by Zaina Adamu, CNN
When Ted Turbiasz, 36, first heard about Hurricane Sandy, he gathered his two children in their backyard and put them to work. Collectively, they built a do-it-yourself weather station equipped with a rain gauge and wind indicator, and connected their home television to feed live video of the storm. They topped it off with a specially-made banner held on with green duct tape and labeling the unit as “Aidan’s Sandy Weather Station.”
The purpose of it all was to “teach them that weather is something that can be monitored," Turbiasz told CNN's iReport.
With more advanced technology and resources, forecasters are doing the same. They predicted the magnitude of Sandy with the help of satellite images from NASA’s Jet Propulsion Laboratory. JPL's Atmospheric Infrared Sounder tracked the storm and captured a high-resolution photo that meteorologists used to determine the storm's size.
Other sophisticated technology helps predict life-threatening hurricanes, as well. Take for instance the National Center for Atmospheric Research’s supercomputer, Yellowstone, which is able to render short-term weather forecasts in less than 10 minutes and can compute 1.5 quadrillion (a million billion) mathematical operations a second, equivalent to 7 billion people performing more than 200,000 calculations every second.Read the full story from our Light Years Blog
By Carl Azuz, CNN
(CNN) - The economy, health care and education aren’t just top issues for American voters. They’re also the concerns of those who’ll be voting for the first time in the next U.S. election, four years from now.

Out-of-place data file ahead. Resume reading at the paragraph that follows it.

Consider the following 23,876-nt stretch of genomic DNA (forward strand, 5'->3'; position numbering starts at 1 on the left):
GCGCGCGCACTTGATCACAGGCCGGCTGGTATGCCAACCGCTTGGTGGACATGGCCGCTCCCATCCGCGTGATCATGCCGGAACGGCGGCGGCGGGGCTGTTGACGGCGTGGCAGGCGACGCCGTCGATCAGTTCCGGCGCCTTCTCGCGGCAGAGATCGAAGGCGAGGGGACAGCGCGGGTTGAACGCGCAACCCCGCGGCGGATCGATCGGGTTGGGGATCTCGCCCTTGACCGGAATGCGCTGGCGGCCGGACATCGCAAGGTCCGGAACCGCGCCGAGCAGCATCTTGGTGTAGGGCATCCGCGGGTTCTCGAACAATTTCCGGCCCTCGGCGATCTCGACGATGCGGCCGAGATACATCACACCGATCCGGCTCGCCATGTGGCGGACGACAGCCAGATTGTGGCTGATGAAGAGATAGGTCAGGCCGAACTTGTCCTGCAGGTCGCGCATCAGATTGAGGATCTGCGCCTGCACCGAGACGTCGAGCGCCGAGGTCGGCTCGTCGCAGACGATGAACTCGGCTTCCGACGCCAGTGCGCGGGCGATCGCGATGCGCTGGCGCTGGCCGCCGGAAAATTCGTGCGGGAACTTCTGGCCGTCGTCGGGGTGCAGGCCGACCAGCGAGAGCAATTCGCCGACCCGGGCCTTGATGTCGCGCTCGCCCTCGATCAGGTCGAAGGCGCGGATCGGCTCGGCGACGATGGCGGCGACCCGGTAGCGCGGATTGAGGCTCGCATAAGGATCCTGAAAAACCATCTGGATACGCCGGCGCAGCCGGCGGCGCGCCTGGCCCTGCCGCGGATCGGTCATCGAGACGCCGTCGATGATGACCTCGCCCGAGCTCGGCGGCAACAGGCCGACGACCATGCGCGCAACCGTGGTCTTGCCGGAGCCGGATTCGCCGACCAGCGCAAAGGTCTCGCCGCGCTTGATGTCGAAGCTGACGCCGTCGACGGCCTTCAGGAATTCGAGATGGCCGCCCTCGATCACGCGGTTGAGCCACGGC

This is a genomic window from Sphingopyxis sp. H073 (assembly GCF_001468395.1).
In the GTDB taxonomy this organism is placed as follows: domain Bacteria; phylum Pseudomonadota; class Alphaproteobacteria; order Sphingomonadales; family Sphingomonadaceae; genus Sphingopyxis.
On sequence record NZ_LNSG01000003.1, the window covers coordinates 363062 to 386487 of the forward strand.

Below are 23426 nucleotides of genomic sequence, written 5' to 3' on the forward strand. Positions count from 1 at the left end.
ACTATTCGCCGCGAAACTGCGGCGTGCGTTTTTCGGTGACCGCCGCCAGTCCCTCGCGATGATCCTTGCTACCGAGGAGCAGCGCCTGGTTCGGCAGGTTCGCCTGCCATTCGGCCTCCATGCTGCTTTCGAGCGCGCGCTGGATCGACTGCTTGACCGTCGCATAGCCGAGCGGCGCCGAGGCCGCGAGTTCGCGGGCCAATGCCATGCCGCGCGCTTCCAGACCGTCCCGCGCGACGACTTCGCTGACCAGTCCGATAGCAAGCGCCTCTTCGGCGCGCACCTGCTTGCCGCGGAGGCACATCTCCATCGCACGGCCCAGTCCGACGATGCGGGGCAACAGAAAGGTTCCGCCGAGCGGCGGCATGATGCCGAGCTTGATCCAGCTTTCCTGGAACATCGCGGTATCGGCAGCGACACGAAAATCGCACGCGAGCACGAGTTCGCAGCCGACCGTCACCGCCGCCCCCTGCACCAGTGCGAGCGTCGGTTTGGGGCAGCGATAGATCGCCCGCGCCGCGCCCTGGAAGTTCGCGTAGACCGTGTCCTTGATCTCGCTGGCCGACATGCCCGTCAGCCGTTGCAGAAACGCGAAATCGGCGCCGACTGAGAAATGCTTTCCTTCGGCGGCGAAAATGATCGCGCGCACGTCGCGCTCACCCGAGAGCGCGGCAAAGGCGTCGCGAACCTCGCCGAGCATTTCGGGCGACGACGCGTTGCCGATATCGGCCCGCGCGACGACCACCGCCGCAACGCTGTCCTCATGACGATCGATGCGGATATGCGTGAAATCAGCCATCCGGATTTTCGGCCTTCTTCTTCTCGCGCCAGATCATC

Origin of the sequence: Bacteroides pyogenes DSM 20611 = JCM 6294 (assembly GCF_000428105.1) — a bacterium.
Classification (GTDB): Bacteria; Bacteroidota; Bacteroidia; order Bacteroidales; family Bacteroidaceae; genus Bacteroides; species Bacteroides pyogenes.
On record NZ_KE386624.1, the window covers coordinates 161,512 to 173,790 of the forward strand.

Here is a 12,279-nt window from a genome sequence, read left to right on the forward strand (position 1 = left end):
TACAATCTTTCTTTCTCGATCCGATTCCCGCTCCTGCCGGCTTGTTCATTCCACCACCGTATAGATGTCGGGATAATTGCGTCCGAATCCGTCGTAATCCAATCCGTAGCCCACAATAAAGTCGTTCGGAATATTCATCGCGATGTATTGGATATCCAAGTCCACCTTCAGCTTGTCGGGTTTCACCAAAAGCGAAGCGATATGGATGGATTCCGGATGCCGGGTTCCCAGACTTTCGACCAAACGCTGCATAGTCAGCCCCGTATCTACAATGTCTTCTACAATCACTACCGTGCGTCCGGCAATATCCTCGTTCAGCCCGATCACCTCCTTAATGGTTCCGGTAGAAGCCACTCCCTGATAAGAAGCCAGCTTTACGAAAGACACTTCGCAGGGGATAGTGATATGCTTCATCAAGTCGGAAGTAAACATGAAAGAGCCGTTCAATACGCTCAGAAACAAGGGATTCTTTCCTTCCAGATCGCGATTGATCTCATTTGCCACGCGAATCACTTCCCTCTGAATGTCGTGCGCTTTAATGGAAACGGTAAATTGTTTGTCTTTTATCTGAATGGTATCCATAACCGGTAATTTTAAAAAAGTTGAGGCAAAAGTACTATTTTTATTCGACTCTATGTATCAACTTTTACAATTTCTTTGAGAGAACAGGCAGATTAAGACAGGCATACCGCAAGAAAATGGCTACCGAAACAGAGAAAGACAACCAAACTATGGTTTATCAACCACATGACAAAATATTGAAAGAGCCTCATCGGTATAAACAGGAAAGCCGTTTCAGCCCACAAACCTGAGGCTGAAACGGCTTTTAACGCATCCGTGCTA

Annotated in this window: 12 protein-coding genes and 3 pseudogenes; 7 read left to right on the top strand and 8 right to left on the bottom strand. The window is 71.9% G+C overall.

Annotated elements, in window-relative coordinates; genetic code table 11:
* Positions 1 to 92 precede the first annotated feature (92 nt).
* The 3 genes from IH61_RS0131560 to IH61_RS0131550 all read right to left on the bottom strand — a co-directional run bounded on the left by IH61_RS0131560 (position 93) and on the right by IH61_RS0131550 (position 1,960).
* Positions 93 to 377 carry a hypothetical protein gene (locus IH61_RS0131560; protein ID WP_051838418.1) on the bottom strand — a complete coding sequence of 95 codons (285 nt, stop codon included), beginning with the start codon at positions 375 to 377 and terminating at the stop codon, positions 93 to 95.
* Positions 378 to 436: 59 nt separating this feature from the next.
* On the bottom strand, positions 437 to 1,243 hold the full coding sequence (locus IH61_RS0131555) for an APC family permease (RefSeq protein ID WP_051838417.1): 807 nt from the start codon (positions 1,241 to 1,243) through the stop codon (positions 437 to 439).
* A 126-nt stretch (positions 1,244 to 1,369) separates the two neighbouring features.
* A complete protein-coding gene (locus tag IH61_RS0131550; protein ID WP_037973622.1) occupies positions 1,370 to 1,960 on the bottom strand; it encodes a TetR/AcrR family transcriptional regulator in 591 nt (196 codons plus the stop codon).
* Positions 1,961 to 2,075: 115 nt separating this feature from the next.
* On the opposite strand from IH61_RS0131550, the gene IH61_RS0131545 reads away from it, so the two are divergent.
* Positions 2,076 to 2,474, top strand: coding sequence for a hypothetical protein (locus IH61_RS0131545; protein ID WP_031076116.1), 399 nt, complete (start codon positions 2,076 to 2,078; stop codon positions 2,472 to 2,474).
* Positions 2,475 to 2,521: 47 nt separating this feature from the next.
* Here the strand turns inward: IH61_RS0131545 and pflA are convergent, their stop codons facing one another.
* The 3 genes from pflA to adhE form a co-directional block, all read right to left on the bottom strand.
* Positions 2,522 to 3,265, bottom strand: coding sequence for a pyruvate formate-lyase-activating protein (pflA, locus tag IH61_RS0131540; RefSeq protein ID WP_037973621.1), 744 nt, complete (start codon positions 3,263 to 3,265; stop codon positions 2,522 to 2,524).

In a recent, nationwide survey by Junior Achievement, almost 73% of people between ages 14 and 17 said a top concern was jobs. Students are specifically worried that they’ll have trouble finding a job after finishing their education. (The current unemployment rate among Americans ages 16 to 19 is 23.7%.)
The economy as a whole was also cited among those surveyed, with 72% saying they were concerned about America’s fiscal health.
And not surprisingly, many teenagers have questions about their education. The cost of college, the quality of education, and the availability of scholarships were reasons why 64% said education was a concern.
Health care was cited by 32% of surveyed students, and the environment rounded out the top five concerns with over 18%.
Students were split over whom they’d vote for this time around. The Obama/Biden ticket got just over 38% support, while the Romney/Ryan ticket received about 37%. The margin of error was +/-3.6%.
Almost half of those surveyed said they didn’t think the candidates had good enough plans to help students land a job after wrapping up their education. And more than half - 56.6% - said the candidates were more concerned with winning the election than they were with listening to the American people.
That could contribute to another significant finding: About 14% of the teenagers surveyed said they wouldn’t vote in this election even if they were old enough.
You can see a graphic representation of the survey results on the Junior Achievement website.